04 Jul World’s first Li-fi office to open in Paris
The first office in the world with the internet supplied using the lighting is set to open in Paris this year, Lux can reveal.
It will be the first major commercial installation of so-called Li-fi, a form of Wi-fi where the information is embedded in the visible light spectrum by the light fixtures.
Tech start-up pureLifi – based in Edinburgh, Scotland – will provide the technology and French manufacturer Lucibel will supply the LED luminaires for the ambitious installation at the headquarters of Sogeprom, the property arm of French bank Société Générale.
The suppliers are stressing that the project will be true high-bandwidth bi-directional Li-fi, with a user experience similar to Wi-fi.
Employees will use a special dongle inserted into their computers and other devices to receive the internet via visible light from the LED lighting.
A photoreceptor on the dongle will receive the data embedded in the modulated visible light. Similarly, they will upload data using an infra-red transmitter embedded on the dongle.
Announcing the plan at the Lighting for Rail conference in London, pureLiFi’s director of business strategy Nikola Serafimovski, said the project would be ‘the world’s first true Li-fi solution.
‘It’s high-speed and bi-directional, so there are both downlink and uplink communications. As well as the networking capability, people will be able to take a Skype video conference call and move from one room to another without that conference call being interrupted. This is full bi-directional communication using light’.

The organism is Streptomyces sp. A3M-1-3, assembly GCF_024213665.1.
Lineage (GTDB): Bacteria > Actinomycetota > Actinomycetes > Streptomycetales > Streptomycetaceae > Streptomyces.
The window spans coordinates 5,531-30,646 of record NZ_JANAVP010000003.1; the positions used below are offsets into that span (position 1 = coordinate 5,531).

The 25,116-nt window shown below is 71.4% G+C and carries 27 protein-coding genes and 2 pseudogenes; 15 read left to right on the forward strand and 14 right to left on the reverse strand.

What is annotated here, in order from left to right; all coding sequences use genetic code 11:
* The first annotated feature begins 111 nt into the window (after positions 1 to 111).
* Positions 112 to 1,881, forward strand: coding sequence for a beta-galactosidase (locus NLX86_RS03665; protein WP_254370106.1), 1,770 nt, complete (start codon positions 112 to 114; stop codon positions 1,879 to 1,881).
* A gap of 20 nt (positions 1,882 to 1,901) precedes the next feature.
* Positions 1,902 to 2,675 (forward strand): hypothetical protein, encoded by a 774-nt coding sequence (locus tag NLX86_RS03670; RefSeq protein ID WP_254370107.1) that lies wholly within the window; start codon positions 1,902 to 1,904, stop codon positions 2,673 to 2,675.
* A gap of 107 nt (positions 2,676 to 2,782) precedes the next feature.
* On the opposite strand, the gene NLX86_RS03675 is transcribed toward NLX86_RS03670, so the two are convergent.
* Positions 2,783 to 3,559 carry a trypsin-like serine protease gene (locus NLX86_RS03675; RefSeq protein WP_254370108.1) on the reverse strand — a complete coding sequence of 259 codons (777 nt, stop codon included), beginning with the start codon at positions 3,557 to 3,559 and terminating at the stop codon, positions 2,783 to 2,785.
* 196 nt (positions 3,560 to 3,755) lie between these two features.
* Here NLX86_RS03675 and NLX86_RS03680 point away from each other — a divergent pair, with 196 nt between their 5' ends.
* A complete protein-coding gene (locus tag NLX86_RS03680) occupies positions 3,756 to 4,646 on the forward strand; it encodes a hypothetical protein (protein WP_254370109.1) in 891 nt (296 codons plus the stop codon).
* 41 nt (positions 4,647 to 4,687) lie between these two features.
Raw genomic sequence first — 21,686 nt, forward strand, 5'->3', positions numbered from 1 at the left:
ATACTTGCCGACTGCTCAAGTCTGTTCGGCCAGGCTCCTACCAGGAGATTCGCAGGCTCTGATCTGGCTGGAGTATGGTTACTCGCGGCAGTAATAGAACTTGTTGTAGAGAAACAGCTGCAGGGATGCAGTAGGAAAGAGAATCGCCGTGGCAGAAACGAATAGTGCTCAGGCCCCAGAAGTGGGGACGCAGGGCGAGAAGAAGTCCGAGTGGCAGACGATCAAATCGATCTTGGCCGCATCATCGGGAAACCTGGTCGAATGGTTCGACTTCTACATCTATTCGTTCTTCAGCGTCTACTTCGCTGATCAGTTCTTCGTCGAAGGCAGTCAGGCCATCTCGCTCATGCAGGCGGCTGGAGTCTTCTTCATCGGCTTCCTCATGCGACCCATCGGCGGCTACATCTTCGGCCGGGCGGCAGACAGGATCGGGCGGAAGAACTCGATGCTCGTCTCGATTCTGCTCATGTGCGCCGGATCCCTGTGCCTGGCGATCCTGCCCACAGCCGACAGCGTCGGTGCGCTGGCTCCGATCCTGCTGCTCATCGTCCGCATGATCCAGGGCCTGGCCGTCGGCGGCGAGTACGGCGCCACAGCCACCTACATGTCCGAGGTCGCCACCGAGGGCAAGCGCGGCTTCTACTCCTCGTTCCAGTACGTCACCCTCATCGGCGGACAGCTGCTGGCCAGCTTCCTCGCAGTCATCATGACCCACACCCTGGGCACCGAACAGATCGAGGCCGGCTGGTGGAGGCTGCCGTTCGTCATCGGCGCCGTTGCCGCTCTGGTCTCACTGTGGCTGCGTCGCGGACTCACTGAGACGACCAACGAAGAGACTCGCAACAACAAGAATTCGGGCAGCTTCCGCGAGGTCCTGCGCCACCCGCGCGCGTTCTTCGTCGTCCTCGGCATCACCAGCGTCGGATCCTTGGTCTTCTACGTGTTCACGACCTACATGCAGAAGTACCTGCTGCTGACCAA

The new 3,500 square metre Sogeprom office – dubbed E+ – is a refurbished 1980s building in the commercial La Defense area of the French capital. The refit, designed by architect Jean Mas, will see the building comply with Breeam and Effinergie standards.
The decision to use Li-fi in the new HQ follows a ‘positive’ trial in June last year at the meeting rooms of Sogeprom’s current Paris office.
‘The installation of high bandwidth Li-fii in our offices fits our vision and perfectly fits with our client’s demands of increased mobility, system security and connectivity,’ Sogeprom’s deputy CEO Pierre Sorel told Lux.
‘We won’t stop there as we will propose the same installation to all our regional branches.’
Professor Harold Haas,the founder of pureLi-fi dubbed the ‘Godfather of Li-fi’, described the collaboration with Lucibel as ‘an important milestone’ for the company.
‘It signifies that the lighting industry embraces the new ground-breaking business opportunities that LiFi will enable – these opportunities are on a similar scale as the photography industry’s move from analogue to digital technology’.
As well as the first Li-fi enabled office, Paris is also set to be the first capital in the world using visible light communication on its transport system.
Last month, a French firm won the contract to supply data-over-lighting technology on the Paris Metro. Paris-based Oledcomm, a spin-off of the University of Versailles, won the contract from RAPT to initially supply installations in 66 stations across Paris, involving over 250,000 LED luminaires.
However, it has emerged that project is not true bi-directional communication, but a ‘broadcast’-based system providing location-specific information.
In June, US information company Grand View Research predicted the market for data-over-lighting technologies including Li-fi and visible light communication would be worth $100 billion by 2024.[/vc_column_text][/vc_column][/vc_row]